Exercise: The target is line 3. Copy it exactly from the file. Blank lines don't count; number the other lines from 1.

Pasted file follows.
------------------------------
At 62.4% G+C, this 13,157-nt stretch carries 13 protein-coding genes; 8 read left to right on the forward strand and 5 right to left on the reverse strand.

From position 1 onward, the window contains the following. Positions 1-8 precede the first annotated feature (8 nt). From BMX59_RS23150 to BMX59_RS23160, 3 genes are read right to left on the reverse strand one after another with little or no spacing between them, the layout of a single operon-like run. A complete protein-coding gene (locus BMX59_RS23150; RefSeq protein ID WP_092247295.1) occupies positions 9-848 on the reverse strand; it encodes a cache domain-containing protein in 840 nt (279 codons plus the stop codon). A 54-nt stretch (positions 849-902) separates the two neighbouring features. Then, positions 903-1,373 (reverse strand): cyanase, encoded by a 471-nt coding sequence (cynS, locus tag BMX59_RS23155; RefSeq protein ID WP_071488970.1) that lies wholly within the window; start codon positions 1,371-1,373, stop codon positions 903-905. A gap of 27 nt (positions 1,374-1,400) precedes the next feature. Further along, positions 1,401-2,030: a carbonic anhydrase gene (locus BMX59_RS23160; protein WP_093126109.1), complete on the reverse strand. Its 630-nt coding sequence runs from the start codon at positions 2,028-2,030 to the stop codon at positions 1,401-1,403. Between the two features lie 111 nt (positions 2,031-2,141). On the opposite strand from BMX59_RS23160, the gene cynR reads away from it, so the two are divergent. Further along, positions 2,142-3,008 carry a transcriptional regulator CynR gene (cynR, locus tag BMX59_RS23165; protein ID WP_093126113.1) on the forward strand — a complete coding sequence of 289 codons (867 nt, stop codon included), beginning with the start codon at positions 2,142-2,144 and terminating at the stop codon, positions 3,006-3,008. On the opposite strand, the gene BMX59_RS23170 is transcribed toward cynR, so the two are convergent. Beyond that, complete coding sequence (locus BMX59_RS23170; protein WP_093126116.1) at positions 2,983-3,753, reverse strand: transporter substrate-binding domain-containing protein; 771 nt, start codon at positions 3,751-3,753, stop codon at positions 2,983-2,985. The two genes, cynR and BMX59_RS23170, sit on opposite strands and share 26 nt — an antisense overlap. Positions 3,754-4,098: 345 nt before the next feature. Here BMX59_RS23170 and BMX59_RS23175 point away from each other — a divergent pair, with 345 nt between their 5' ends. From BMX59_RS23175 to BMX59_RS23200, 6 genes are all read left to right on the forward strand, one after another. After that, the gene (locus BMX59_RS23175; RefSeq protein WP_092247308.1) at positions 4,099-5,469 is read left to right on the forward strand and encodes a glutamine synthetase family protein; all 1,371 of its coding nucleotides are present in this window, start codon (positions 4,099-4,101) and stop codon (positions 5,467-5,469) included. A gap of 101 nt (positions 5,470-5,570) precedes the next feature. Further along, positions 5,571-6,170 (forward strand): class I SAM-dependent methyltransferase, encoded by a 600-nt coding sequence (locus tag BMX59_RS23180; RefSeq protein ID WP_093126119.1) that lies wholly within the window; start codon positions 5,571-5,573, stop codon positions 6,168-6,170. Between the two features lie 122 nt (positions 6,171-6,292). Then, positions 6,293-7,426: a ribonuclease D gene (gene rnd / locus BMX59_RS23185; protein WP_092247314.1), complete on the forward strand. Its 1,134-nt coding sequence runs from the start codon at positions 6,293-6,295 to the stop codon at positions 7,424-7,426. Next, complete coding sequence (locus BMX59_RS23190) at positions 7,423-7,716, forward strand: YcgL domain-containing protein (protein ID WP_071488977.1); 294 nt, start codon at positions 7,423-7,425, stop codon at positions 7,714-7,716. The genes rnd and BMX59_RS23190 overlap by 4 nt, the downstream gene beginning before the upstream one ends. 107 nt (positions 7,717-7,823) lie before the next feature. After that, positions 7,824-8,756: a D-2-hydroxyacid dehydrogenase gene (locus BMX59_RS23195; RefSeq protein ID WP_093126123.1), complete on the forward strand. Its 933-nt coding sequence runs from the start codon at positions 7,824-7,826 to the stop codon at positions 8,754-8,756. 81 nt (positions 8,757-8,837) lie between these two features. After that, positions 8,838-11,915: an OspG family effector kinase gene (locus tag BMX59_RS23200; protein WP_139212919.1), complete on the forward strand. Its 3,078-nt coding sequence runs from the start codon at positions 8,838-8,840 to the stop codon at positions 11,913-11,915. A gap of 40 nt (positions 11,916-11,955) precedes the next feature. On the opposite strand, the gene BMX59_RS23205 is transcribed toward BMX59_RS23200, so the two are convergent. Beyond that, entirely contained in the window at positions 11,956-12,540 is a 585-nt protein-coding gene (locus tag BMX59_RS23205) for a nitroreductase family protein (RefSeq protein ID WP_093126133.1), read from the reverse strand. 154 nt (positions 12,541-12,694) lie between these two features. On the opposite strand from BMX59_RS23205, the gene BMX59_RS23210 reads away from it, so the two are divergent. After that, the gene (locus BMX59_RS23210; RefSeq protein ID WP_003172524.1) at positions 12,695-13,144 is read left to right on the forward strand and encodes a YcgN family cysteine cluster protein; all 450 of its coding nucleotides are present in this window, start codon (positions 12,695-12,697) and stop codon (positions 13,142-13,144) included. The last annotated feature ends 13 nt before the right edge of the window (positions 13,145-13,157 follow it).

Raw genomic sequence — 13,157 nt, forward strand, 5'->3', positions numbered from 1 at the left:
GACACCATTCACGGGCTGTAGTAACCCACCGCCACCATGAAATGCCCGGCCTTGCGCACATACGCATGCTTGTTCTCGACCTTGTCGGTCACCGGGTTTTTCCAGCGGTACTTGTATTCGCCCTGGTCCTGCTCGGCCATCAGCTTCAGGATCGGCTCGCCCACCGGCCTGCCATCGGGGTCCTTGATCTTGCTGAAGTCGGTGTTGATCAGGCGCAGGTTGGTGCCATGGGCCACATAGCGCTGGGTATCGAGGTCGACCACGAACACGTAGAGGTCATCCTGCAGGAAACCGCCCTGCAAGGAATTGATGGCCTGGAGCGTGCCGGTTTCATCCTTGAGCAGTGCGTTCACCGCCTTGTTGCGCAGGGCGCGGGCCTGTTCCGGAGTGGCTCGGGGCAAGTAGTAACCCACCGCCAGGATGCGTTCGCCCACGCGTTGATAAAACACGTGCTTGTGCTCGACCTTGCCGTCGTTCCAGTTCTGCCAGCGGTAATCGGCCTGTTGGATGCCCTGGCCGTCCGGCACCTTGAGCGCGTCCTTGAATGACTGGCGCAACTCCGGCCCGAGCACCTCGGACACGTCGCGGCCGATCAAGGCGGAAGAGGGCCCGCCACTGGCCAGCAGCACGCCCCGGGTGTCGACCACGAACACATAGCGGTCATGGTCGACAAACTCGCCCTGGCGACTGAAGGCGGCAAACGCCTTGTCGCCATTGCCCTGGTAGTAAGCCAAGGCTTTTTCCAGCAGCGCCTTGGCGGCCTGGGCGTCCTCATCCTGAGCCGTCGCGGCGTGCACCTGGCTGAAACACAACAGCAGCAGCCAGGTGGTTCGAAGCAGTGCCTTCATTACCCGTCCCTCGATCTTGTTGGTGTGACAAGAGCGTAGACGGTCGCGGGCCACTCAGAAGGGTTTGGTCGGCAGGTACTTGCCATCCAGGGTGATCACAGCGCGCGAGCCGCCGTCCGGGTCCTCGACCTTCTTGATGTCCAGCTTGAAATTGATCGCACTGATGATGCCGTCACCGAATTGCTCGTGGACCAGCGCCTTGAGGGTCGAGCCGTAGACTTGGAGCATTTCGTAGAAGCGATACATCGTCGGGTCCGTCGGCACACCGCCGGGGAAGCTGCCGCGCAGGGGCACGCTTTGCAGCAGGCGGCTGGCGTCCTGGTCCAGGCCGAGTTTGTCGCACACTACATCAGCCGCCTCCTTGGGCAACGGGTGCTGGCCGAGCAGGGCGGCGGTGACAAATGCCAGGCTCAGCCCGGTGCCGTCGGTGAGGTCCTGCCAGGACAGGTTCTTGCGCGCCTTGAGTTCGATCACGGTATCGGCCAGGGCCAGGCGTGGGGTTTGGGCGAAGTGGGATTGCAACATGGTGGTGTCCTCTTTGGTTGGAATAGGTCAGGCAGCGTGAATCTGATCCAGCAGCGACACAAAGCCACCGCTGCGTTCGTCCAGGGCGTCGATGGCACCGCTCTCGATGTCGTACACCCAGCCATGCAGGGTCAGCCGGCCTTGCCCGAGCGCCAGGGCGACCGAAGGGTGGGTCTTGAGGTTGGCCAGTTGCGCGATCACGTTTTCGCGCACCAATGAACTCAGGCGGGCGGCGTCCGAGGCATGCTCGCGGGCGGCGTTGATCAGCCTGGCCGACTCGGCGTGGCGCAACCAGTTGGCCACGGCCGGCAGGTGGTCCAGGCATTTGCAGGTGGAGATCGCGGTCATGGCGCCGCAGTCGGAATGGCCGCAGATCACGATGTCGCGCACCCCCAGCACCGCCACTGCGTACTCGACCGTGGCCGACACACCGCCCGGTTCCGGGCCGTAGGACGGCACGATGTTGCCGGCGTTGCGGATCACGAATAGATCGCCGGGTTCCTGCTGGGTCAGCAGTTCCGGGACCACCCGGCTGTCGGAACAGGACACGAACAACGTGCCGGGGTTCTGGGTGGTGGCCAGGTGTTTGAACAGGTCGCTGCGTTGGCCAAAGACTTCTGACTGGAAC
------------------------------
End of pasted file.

Raw genomic sequence — 13,157 nt, forward strand, 5'->3', positions numbered from 1 at the left: